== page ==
At 1-2 the Orlando Magic have underwhelmed to start the season, but there is still no need to panic about this team.

Heading into the 2019-20 NBA season, the Orlando Magic had more written about them than in the previous seven seasons combined. They were seen by analysts and fans in the know as a sleeper pick as one of the better teams in the Eastern Conference. Some even saw them as top-four candidates.

The first three games on their schedule represented a good chance to begin the year 3-0, or at the very least 2-1. Instead they are 1-2, with an opening night win over the Cleveland Cavaliers followed by back-to-back losses away from home to the Atlanta Hawks and Toronto Raptors. Not ideal.

If you take a closer look though, you will see that although the final result hasn’t gone their way on two occasions now, there has still been a lot to like about the way the Magic are trying to play, while integrating both Markelle Fultz and Al-Farouq Aminu into their rotation. The following are areas of positivity for the organization, which will equate to wins sooner rather than later.

We start with Fultz, who has been like a breath of fresh air for the Magic in the three games he’s played in so far. He’s come off the bench and brought real energy, and might be the fastest player on their roster right now.

Despite his small frame he builds up a head of steam quickly and his finishing around the basket has already brought gasps of joy to fans who have warmed to him right away.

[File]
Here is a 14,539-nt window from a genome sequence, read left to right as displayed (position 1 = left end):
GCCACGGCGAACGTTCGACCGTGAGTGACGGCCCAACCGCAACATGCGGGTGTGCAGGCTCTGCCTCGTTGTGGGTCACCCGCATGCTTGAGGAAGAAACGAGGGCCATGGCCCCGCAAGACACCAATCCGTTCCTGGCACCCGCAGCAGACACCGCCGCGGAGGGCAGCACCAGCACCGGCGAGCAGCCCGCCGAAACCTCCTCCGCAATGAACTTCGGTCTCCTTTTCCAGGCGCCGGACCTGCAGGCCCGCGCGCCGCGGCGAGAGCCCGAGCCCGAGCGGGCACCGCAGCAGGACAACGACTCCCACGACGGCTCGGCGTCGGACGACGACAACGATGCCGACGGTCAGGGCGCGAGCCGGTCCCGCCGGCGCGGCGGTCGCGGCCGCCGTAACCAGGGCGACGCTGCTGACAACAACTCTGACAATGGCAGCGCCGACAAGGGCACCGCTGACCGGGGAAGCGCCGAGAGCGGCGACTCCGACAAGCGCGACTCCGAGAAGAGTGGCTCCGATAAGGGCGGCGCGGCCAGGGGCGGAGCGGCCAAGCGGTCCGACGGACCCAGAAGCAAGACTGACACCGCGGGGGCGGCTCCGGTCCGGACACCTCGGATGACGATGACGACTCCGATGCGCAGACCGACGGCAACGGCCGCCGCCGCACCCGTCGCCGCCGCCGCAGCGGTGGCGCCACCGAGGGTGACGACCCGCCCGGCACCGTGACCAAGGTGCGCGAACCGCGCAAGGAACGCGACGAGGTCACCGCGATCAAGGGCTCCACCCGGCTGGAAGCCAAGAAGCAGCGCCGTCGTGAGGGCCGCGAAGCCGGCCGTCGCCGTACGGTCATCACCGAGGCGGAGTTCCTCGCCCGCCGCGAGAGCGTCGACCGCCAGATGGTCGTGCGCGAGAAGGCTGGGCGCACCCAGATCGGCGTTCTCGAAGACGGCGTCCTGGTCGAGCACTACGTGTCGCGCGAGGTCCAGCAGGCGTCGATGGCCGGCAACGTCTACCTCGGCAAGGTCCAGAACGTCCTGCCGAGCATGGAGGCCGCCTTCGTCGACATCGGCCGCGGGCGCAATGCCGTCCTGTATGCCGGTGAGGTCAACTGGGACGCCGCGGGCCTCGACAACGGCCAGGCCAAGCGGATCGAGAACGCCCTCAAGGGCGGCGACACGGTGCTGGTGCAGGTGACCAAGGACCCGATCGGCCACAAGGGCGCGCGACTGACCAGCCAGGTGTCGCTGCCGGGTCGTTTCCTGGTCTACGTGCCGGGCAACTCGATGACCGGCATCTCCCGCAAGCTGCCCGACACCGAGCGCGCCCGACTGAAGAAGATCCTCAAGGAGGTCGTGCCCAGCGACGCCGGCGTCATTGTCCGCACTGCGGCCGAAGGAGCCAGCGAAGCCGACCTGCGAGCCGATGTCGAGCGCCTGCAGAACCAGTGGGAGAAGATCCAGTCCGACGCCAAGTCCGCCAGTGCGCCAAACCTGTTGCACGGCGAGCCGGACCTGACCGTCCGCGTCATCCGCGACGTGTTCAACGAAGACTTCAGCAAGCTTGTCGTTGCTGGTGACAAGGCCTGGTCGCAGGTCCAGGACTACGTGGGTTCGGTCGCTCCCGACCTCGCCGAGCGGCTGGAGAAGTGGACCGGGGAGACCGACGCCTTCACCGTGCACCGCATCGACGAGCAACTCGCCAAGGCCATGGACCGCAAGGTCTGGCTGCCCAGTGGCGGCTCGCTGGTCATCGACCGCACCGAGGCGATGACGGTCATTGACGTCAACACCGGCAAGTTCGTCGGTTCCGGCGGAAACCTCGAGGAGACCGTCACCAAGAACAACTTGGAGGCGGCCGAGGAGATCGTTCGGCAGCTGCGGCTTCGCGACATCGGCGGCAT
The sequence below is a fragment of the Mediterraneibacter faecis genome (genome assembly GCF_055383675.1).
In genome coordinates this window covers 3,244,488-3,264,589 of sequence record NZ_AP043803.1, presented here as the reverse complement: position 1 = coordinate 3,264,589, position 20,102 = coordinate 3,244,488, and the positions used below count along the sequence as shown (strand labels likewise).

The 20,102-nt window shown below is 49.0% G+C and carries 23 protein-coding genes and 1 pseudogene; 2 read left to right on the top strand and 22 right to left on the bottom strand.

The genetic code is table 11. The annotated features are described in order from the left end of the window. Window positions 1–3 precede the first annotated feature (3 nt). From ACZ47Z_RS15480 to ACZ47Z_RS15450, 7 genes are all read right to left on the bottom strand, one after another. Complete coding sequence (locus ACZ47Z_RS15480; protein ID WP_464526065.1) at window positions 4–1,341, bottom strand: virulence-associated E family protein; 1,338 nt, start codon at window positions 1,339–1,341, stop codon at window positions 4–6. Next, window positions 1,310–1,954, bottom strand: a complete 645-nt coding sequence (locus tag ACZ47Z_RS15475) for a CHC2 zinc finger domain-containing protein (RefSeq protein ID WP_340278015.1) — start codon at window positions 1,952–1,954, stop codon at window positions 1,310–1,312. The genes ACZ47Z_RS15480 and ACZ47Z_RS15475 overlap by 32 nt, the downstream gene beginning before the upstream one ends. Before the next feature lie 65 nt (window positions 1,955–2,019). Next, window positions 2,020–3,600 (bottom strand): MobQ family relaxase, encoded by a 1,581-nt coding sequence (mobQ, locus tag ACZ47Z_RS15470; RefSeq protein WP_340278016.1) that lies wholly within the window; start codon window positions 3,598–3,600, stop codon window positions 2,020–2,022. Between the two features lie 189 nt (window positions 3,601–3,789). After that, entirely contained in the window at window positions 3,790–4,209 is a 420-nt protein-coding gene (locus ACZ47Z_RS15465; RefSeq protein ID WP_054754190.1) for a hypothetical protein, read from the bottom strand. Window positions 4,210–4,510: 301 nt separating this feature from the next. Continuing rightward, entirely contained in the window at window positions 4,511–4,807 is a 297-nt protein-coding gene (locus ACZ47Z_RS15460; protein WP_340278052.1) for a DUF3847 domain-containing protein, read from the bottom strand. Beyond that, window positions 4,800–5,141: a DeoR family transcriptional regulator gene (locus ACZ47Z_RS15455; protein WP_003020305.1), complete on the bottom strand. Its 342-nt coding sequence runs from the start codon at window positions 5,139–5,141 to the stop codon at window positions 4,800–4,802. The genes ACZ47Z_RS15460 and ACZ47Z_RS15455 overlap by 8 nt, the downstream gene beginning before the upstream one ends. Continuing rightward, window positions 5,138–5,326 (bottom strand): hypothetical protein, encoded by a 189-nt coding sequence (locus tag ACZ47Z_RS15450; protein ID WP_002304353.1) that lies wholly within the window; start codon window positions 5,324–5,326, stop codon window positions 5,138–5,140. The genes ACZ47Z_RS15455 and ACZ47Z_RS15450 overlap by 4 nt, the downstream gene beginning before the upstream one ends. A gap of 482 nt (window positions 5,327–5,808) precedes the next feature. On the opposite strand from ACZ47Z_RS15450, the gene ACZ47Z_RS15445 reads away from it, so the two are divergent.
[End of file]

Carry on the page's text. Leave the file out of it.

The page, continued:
It was unclear if Fultz would even begin the season in uniform. Not only is he doing that, he has been one of head coach Steve Clifford’s best players so far and is rightly the first man off the bench.

The only thing keeping him from getting the starting job from D.J. Augustin full-time are the silly turnovers he’s made and how his undoubted enthusiasm to box out or catch opponents has led to the ball being moved around him and into the Magic’s basket.

Fultz currently has the third highest Player Efficiency Rating on the roster at 15.7, behind only Evan Fournier (17.8) and Jonathan Isaac (20.6). This would have been unthinkable even one month ago to see tangible contributions from him, while he’s also made three 3-pointers as well (he has taken 13 to give him an ugly 23.1 percent right now, but to know these can go in is great).

Speaking of Isaac, all of the preseason promise about him taking another notable leap looks to be correct and that is great news for the Magic. Against the Raptors on Monday night, a spirited 104-95 loss, he had a team- (and career-) high 24 points and made a career-best five shots from deep, on seven attempts.

Isaac is also tied for second in the league in blocks per game right now (2.7). Using numbers and stats at this stage of the season can be misleading because of the small sample size, but Isaac figures to stay relevant in this category all season long. He is also clearly a difference-maker on the defensive end, which brings us on to the key reason the Magic should not panic right now.